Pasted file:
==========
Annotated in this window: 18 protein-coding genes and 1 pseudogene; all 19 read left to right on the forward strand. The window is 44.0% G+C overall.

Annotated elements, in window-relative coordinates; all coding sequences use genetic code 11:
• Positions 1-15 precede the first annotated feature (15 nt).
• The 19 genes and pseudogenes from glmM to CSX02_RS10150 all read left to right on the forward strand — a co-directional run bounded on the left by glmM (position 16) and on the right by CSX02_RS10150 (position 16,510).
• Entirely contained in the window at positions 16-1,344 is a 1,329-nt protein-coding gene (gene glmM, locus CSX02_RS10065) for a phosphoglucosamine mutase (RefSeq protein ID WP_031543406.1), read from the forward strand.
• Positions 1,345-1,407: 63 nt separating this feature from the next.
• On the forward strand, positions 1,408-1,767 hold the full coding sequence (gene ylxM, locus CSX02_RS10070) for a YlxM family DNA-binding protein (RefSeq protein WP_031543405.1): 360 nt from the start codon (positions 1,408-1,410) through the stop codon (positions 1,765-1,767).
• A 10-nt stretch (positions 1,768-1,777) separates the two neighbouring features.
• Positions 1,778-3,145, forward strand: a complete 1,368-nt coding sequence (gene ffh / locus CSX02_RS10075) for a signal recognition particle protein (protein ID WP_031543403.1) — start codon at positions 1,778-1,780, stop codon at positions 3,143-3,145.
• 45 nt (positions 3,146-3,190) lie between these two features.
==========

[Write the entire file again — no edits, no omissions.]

Annotated in this window: 18 protein-coding genes and 1 pseudogene; all 19 read left to right on the forward strand. The window is 44.0% G+C overall.

Annotated elements, in window-relative coordinates; all coding sequences use genetic code 11:
• Positions 1-15 precede the first annotated feature (15 nt).
• The 19 genes and pseudogenes from glmM to CSX02_RS10150 all read left to right on the forward strand — a co-directional run bounded on the left by glmM (position 16) and on the right by CSX02_RS10150 (position 16,510).
• Entirely contained in the window at positions 16-1,344 is a 1,329-nt protein-coding gene (gene glmM, locus CSX02_RS10065) for a phosphoglucosamine mutase (RefSeq protein ID WP_031543406.1), read from the forward strand.
• Positions 1,345-1,407: 63 nt separating this feature from the next.
• On the forward strand, positions 1,408-1,767 hold the full coding sequence (gene ylxM, locus CSX02_RS10070) for a YlxM family DNA-binding protein (RefSeq protein WP_031543405.1): 360 nt from the start codon (positions 1,408-1,410) through the stop codon (positions 1,765-1,767).
• A 10-nt stretch (positions 1,768-1,777) separates the two neighbouring features.
• Positions 1,778-3,145, forward strand: a complete 1,368-nt coding sequence (gene ffh / locus CSX02_RS10075) for a signal recognition particle protein (protein ID WP_031543403.1) — start codon at positions 1,778-1,780, stop codon at positions 3,143-3,145.
• 45 nt (positions 3,146-3,190) lie between these two features.